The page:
Why were they not built in 1939 when Wright’s designs for other campus buildings were erected? The answer to that is lost in time though undoubtedly money was a key factor. In fact the Usonian House was meant to be affordable, the everyman house, but probably owing to the fact that FLW insisted on a high level of craftsmanship this concept never panned out and the stripped down ubiquitous American ranch house took its place.

Typical of FLW is this tight hallway entrance  that opens to a spacious great room.

To relieve the somewhat claustrophobic passageway there are stained glass inserts and this sculptural light at the end.

At the end of the hall you turn the corner and in this spacious airy room.

The view from the opposite corner. The entrance hall is behind the textile blocks.

Today there are a number of Usonian houses scattered around the country. I first learned of them when I lived in the Bay Area and visited the Marin Civic Center to see a Usonian built as part of the exhibition, Frank Lloyd Wright: In The Realm of Ideas February 16 - May 13, 1990. And there is one here in L.A. which has recently come on the real estate market. Actually it’s going up for auction 2/21/16 with estimates $2.5 - $3 (million, don’t you know).  It’s known as the George Sturgess House but was owned for years until his death in 2015 by Jack Larson, an actor best known for playing Jimmy Olsen in the Superman TV series. I was kind of shocked by his death, actually, because I used to see him at art openings and he looked the picture of health.

The light sculpture as seen from the great room.

The sitting area on the left is essentially the living room.

The dining area with the kitchen in a small alcove unseen to the left.

A fireplace was essential to Wright.

The tour of the Usonian House at FSU consisted of three, me and my parents. The tour guide was informative, friendly, brief, and at the end of the tour she left us alone to watch a video and spend as much time in the house after that as we wished. What other FLW building gives you that kind of freedom? My guess is none. Similarly the buildings on the campus are mostly open and one is free to walk around at leisure. It’s an amazing opportunity for an aficionado of Wright. Amazing. You’re welcome and thank you!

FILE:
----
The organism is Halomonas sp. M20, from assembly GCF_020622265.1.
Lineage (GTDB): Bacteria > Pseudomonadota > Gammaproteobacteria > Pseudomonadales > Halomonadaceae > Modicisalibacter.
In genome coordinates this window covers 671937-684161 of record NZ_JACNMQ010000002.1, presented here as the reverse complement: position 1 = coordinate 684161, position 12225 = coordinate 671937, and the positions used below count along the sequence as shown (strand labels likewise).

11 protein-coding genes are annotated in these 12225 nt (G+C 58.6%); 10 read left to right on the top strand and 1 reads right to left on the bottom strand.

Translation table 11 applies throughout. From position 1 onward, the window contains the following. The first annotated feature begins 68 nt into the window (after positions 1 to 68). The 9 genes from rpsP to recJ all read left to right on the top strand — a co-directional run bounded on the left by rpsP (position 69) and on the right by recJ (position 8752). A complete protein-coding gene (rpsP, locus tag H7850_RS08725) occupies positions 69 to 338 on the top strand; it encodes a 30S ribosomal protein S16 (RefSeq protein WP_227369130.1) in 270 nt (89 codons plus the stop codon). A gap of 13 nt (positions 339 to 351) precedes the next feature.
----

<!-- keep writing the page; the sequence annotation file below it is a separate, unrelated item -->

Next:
(Next post: more pix including some of the 1939 campus buildings)

Monday, November 23, 2015


An exterior shot taken March 2015.
My dining room mural with furnishings.

A view through to the dining and living rooms from the kitchen/family room.

Happy Thanksgiving from Essex, Connecticut, New England, U.S.A.! What a fitting place to be, quintessentially American, for perhaps the one national holiday that’s so good it’s worth exporting. Here at last are shots of my mural commission for this charming period home right in the center of town. I bring you a combination of installation shots that show during, after, and furnished. 

The electrician kindly installed the chandelier so I could some idea of the finished look.

There was great attention to detail on this job like the latest in old fashion light switches.

That wall left of center next to the window is actually completely covered by a hutch.

This a small house and yet it has an elevator. It's that door on the left.

This composition depicts a rocky outcropping that's typically New England.

Here's John Nalewaja during installation. His first installation for me was in 1999 (I think!).

Here's the view immediately upon entering. So my mural is likely the first thing you notice.

 This was a charmed job from the beginning and I like to think that comes through in the results. The designers Maximilian Sinsteden and Catherine Olasky could not have been more kind, respectful, and engaged throughout the initial discussion, design process, and installation. And their client made intelligent comments and suggestions which benefitted the final results. 

But what do you think of it?

Thursday, August 6, 2015

Essex, CT

Took this shot the night I arrived in Essex.

The Griswold Inn, where I ate and slept.

Burn it to the ground! Apparently that’s what the British had in mind in the War of 1812. Instead they spared the town of Essex and burned the town’s ship building trade. But I’m here to tell you it’s back albeit in pleasure craft form and the town preserved in a state of impossible quaintness. I thought when I was there; this is so much less "real" than L.A. because it would seem to be a set designer’s dream, so quintessentially New England.

Inside the Griswold Inn. Do you sense a recurring theme?


Until my mural is up, touched-up, and passed inspection I’m slightly anxious, have sleeping issues, but I doubt there’s a better place to be a little distressed. Essex did everything it could to relax and reassure me; all is well. Just look at these pictures, will you? And tell me: what’s your favorite hamlet?

Random photos taken in Essex. The village is surrounded by water on three sides.

Where my mural lives; front, back, and waterside of the house.

Next post I’ll take you inside where my mural’s installed.